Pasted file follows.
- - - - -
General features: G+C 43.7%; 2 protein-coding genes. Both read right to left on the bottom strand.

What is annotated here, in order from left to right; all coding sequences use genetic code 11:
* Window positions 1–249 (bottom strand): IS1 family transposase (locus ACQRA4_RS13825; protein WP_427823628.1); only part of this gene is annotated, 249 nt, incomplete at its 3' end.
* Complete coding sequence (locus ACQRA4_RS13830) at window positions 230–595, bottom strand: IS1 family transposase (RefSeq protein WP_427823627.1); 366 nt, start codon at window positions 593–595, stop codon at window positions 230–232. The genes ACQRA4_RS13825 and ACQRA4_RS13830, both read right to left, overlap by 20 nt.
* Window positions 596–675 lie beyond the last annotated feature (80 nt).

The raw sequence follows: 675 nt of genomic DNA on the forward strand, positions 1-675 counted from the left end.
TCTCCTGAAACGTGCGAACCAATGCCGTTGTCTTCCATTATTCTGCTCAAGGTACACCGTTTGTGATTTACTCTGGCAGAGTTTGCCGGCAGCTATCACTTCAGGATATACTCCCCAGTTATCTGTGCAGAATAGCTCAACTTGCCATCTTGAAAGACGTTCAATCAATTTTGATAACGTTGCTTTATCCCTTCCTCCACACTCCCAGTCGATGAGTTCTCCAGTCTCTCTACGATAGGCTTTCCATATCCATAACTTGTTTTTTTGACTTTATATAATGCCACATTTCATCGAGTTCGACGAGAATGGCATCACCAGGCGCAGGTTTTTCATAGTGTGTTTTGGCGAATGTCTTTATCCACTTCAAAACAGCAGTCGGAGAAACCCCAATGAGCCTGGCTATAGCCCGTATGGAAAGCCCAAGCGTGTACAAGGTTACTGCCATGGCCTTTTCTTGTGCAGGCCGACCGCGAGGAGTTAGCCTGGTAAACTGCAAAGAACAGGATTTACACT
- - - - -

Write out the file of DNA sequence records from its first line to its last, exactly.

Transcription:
General features: G+C 43.7%; 2 protein-coding genes. Both read right to left on the bottom strand.

What is annotated here, in order from left to right; all coding sequences use genetic code 11:
* Window positions 1–249 (bottom strand): IS1 family transposase (locus ACQRA4_RS13825; protein WP_427823628.1); only part of this gene is annotated, 249 nt, incomplete at its 3' end.
* Complete coding sequence (locus ACQRA4_RS13830) at window positions 230–595, bottom strand: IS1 family transposase (RefSeq protein WP_427823627.1); 366 nt, start codon at window positions 593–595, stop codon at window positions 230–232. The genes ACQRA4_RS13825 and ACQRA4_RS13830, both read right to left, overlap by 20 nt.
* Window positions 596–675 lie beyond the last annotated feature (80 nt).

The raw sequence follows: 675 nt of genomic DNA on the forward strand, positions 1-675 counted from the left end.
TCTCCTGAAACGTGCGAACCAATGCCGTTGTCTTCCATTATTCTGCTCAAGGTACACCGTTTGTGATTTACTCTGGCAGAGTTTGCCGGCAGCTATCACTTCAGGATATACTCCCCAGTTATCTGTGCAGAATAGCTCAACTTGCCATCTTGAAAGACGTTCAATCAATTTTGATAACGTTGCTTTATCCCTTCCTCCACACTCCCAGTCGATGAGTTCTCCAGTCTCTCTACGATAGGCTTTCCATATCCATAACTTGTTTTTTTGACTTTATATAATGCCACATTTCATCGAGTTCGACGAGAATGGCATCACCAGGCGCAGGTTTTTCATAGTGTGTTTTGGCGAATGTCTTTATCCACTTCAAAACAGCAGTCGGAGAAACCCCAATGAGCCTGGCTATAGCCCGTATGGAAAGCCCAAGCGTGTACAAGGTTACTGCCATGGCCTTTTCTTGTGCAGGCCGACCGCGAGGAGTTAGCCTGGTAAACTGCAAAGAACAGGATTTACACT